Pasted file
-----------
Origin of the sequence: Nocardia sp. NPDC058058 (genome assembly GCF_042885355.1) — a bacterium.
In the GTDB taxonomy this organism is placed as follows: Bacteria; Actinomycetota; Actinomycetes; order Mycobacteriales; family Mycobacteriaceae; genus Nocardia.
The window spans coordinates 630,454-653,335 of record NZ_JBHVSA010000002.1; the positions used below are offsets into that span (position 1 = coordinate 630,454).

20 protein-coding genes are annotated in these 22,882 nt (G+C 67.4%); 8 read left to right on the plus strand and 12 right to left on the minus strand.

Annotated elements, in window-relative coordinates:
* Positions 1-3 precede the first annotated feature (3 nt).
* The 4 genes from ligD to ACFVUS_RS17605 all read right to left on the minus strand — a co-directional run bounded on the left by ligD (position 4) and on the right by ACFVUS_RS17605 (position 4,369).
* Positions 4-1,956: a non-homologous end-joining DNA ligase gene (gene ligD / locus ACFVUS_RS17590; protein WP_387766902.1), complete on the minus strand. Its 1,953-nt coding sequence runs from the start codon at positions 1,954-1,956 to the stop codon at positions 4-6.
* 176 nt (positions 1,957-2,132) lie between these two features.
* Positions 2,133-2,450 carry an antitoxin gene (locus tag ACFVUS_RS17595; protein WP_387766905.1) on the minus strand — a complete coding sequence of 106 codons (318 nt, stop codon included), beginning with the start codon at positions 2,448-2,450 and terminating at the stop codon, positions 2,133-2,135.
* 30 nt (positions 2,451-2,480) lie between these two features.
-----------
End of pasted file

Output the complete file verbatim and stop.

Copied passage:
Origin of the sequence: Nocardia sp. NPDC058058 (genome assembly GCF_042885355.1) — a bacterium.
In the GTDB taxonomy this organism is placed as follows: Bacteria; Actinomycetota; Actinomycetes; order Mycobacteriales; family Mycobacteriaceae; genus Nocardia.
The window spans coordinates 630,454-653,335 of record NZ_JBHVSA010000002.1; the positions used below are offsets into that span (position 1 = coordinate 630,454).

20 protein-coding genes are annotated in these 22,882 nt (G+C 67.4%); 8 read left to right on the plus strand and 12 right to left on the minus strand.

Annotated elements, in window-relative coordinates:
* Positions 1-3 precede the first annotated feature (3 nt).
* The 4 genes from ligD to ACFVUS_RS17605 all read right to left on the minus strand — a co-directional run bounded on the left by ligD (position 4) and on the right by ACFVUS_RS17605 (position 4,369).
* Positions 4-1,956: a non-homologous end-joining DNA ligase gene (gene ligD / locus ACFVUS_RS17590; protein WP_387766902.1), complete on the minus strand. Its 1,953-nt coding sequence runs from the start codon at positions 1,954-1,956 to the stop codon at positions 4-6.
* 176 nt (positions 1,957-2,132) lie between these two features.
* Positions 2,133-2,450 carry an antitoxin gene (locus tag ACFVUS_RS17595; protein WP_387766905.1) on the minus strand — a complete coding sequence of 106 codons (318 nt, stop codon included), beginning with the start codon at positions 2,448-2,450 and terminating at the stop codon, positions 2,133-2,135.
* 30 nt (positions 2,451-2,480) lie between these two features.